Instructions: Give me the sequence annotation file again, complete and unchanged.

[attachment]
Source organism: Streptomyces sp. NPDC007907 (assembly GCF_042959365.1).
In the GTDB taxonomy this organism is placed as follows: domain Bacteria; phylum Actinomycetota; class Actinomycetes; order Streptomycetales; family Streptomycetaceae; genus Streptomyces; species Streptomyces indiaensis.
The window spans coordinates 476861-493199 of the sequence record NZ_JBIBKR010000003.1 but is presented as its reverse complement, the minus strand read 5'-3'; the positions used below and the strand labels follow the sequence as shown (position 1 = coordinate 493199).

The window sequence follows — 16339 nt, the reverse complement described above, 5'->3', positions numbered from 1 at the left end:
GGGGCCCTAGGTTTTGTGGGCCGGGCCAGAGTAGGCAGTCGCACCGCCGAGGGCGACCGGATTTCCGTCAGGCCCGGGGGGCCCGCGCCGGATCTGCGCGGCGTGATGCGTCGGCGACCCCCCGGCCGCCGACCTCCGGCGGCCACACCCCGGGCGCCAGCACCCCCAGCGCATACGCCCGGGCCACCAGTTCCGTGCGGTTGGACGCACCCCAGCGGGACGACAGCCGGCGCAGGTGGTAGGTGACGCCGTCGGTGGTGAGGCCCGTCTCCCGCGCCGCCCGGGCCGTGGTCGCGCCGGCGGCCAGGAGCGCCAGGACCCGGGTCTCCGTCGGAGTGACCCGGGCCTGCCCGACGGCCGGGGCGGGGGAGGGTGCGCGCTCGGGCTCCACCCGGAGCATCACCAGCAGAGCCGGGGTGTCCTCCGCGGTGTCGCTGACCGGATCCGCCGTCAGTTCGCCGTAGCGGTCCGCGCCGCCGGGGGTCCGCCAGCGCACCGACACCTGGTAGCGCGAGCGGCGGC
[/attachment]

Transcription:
Source organism: Streptomyces sp. NPDC007907 (assembly GCF_042959365.1).
In the GTDB taxonomy this organism is placed as follows: domain Bacteria; phylum Actinomycetota; class Actinomycetes; order Streptomycetales; family Streptomycetaceae; genus Streptomyces; species Streptomyces indiaensis.
The window spans coordinates 476861-493199 of the sequence record NZ_JBIBKR010000003.1 but is presented as its reverse complement, the minus strand read 5'-3'; the positions used below and the strand labels follow the sequence as shown (position 1 = coordinate 493199).

The window sequence follows — 16339 nt, the reverse complement described above, 5'->3', positions numbered from 1 at the left end:
GGGGCCCTAGGTTTTGTGGGCCGGGCCAGAGTAGGCAGTCGCACCGCCGAGGGCGACCGGATTTCCGTCAGGCCCGGGGGGCCCGCGCCGGATCTGCGCGGCGTGATGCGTCGGCGACCCCCCGGCCGCCGACCTCCGGCGGCCACACCCCGGGCGCCAGCACCCCCAGCGCATACGCCCGGGCCACCAGTTCCGTGCGGTTGGACGCACCCCAGCGGGACGACAGCCGGCGCAGGTGGTAGGTGACGCCGTCGGTGGTGAGGCCCGTCTCCCGCGCCGCCCGGGCCGTGGTCGCGCCGGCGGCCAGGAGCGCCAGGACCCGGGTCTCCGTCGGAGTGACCCGGGCCTGCCCGACGGCCGGGGCGGGGGAGGGTGCGCGCTCGGGCTCCACCCGGAGCATCACCAGCAGAGCCGGGGTGTCCTCCGCGGTGTCGCTGACCGGATCCGCCGTCAGTTCGCCGTAGCGGTCCGCGCCGCCGGGGGTCCGCCAGCGCACCGACACCTGGTAGCGCGAGCGGCGGC